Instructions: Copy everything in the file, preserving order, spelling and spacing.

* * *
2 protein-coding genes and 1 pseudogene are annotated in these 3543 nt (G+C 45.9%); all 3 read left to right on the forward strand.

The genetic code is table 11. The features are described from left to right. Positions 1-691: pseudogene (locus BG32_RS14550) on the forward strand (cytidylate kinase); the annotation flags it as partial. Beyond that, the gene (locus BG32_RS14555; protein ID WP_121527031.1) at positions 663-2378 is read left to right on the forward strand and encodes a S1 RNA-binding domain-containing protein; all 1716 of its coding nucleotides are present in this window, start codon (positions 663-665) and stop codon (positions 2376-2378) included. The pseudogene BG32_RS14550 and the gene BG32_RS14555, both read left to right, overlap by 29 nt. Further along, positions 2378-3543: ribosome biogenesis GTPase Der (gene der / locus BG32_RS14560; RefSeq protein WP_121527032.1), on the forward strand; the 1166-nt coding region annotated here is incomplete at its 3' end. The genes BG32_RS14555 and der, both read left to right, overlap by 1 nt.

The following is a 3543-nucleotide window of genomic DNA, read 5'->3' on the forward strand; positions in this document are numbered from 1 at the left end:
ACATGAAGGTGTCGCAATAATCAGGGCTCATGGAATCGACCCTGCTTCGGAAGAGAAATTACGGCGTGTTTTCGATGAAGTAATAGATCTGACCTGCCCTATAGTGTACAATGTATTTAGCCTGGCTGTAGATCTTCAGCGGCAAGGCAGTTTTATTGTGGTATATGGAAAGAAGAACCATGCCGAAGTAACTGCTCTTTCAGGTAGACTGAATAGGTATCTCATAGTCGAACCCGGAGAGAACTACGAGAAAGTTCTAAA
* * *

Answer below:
2 protein-coding genes and 1 pseudogene are annotated in these 3543 nt (G+C 45.9%); all 3 read left to right on the forward strand.

The genetic code is table 11. The features are described from left to right. Positions 1-691: pseudogene (locus BG32_RS14550) on the forward strand (cytidylate kinase); the annotation flags it as partial. Beyond that, the gene (locus BG32_RS14555; protein ID WP_121527031.1) at positions 663-2378 is read left to right on the forward strand and encodes a S1 RNA-binding domain-containing protein; all 1716 of its coding nucleotides are present in this window, start codon (positions 663-665) and stop codon (positions 2376-2378) included. The pseudogene BG32_RS14550 and the gene BG32_RS14555, both read left to right, overlap by 29 nt. Further along, positions 2378-3543: ribosome biogenesis GTPase Der (gene der / locus BG32_RS14560; RefSeq protein WP_121527032.1), on the forward strand; the 1166-nt coding region annotated here is incomplete at its 3' end. The genes BG32_RS14555 and der, both read left to right, overlap by 1 nt.

The following is a 3543-nucleotide window of genomic DNA, read 5'->3' on the forward strand; positions in this document are numbered from 1 at the left end:
ACATGAAGGTGTCGCAATAATCAGGGCTCATGGAATCGACCCTGCTTCGGAAGAGAAATTACGGCGTGTTTTCGATGAAGTAATAGATCTGACCTGCCCTATAGTGTACAATGTATTTAGCCTGGCTGTAGATCTTCAGCGGCAAGGCAGTTTTATTGTGGTATATGGAAAGAAGAACCATGCCGAAGTAACTGCTCTTTCAGGTAGACTGAATAGGTATCTCATAGTCGAACCCGGAGAGAACTACGAGAAAGTTCTAAA